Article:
I am offering the occasional excerpt from the manual. Here I talk about the Thai tradition of beginning at the feet and ending at the head. For those who have other ideas or thoughts about this, feel free to chime in and add to the discussion.
Beginning at the Feet, Ending at the Head
Traditionally, Thai massage practice begins in Supine at the feet and works up toward the head. Whenever we go to a new position, we go back down to the feet and work our way back up the body. The only exception to this is Seated position.
There is no way to be sure of why this tradition began, and in a way, it doesn’t matter. Certainly, early recipients of this sort of massage were farmers working in the rice fields or with livestock. Since they were standing or walking most of the day, it makes sense that the treatment would start at the legs.
Another way to look at it is “energetically”. Whether we are standing or sitting, our feet are the lowest part of our body and gravity is constantly acting on us. Beginning a Thai bodywork session at the feet helps to reverse that flow and gives the body a chance to relax more deeply. Imagine the body as if it is a tube of energetic toothpaste and we are pushing energy up and out the head and hands.
Finally, the feet and the head have different connotations in Thailand. The feet are considered the dirtiest and lowest part of the body while the head is considered the most sacred part of the body. It is very rude to touch someone’s head without permission (except in a massage or in the case of young children). On the other hand, or foot as it were, most massage’s in Thailand begin with the therapist washing the Client’s feet in warm scented water. In this way, it also makes sense to begin with the mundane and end with the sacred.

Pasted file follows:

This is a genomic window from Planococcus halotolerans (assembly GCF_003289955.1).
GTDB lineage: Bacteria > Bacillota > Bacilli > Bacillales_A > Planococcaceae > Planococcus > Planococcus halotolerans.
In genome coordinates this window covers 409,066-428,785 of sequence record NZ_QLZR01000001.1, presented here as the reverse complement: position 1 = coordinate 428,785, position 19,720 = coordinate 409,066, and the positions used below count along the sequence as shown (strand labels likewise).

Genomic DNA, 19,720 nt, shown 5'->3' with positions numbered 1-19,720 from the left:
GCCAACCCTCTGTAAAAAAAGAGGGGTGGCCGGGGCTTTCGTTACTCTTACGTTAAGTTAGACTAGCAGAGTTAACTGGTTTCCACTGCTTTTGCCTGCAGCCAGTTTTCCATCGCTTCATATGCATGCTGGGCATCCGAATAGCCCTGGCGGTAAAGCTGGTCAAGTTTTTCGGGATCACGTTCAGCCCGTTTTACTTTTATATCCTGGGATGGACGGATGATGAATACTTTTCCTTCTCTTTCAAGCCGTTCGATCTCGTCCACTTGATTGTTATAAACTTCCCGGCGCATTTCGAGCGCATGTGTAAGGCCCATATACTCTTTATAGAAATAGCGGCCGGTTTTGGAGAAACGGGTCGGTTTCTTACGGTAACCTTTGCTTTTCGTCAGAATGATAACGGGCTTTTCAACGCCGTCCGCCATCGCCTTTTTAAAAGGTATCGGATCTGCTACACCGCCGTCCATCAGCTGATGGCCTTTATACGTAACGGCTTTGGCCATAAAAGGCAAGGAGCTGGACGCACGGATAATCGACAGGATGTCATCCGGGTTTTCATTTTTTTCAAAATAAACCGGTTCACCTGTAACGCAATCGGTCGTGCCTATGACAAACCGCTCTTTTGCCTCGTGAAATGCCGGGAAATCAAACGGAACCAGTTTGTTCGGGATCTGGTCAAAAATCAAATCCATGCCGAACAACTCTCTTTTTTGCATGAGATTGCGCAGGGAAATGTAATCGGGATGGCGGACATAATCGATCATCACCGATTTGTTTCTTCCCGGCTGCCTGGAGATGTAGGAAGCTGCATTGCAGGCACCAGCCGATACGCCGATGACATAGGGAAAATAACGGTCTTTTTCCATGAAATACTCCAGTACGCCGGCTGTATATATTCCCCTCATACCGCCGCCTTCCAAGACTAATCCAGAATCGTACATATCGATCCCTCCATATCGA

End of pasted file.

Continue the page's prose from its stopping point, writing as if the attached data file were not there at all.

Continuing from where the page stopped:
Beginning in Supine
One of the important aspects of beginning in Supine position is that you and your Client are facing each other. This gives a sense of cooperation and partnership. It speaks to the feeling that you will be working together toward a commonly understood goal. It confers a respect for the therapist in a similar way that beginning in prone confers a power imbalance and a sense that the Client is there to be “fixed” by the therapist.
Another aspect of beginning in Supine is that it is the same as Savasana position. If the Client has experience with Savasana, then this position will automatically prompt them to connect with that remembered feeling. Whether they have had experience with it or not, you have the opportunity to lead the person through a short Savasana in order to bring them into a consciously relaxed state and prepare them to let go throughout the treatment.
Exceptions to Tradition
Kam Thye Chow who founded the Lotus Palm School in Canada, begins his basic sequence in seated position with the idea that since modern times are so upper body dominant (driving, computers etc), he wants to relax the upper body first. Pichest will sometimes look at someone lying on the mat and see how uncomfortable they are in their upper body and neck and say, “relax shoulders first, then go back to legs”.
If someone is uncomfortable lying on their back due to low back stress or pain, beginning in Side-lying can be a legitimate choice.
Although tradition suggests that Thai massage begins at the feet in Supine, how you begin the treatment is up to you. Remember that Thai massage is really just two bodies working together with healing intention. Trust that no matter how you begin the treatment, if you invoke healing intention and act wisely, you can’t go wrong.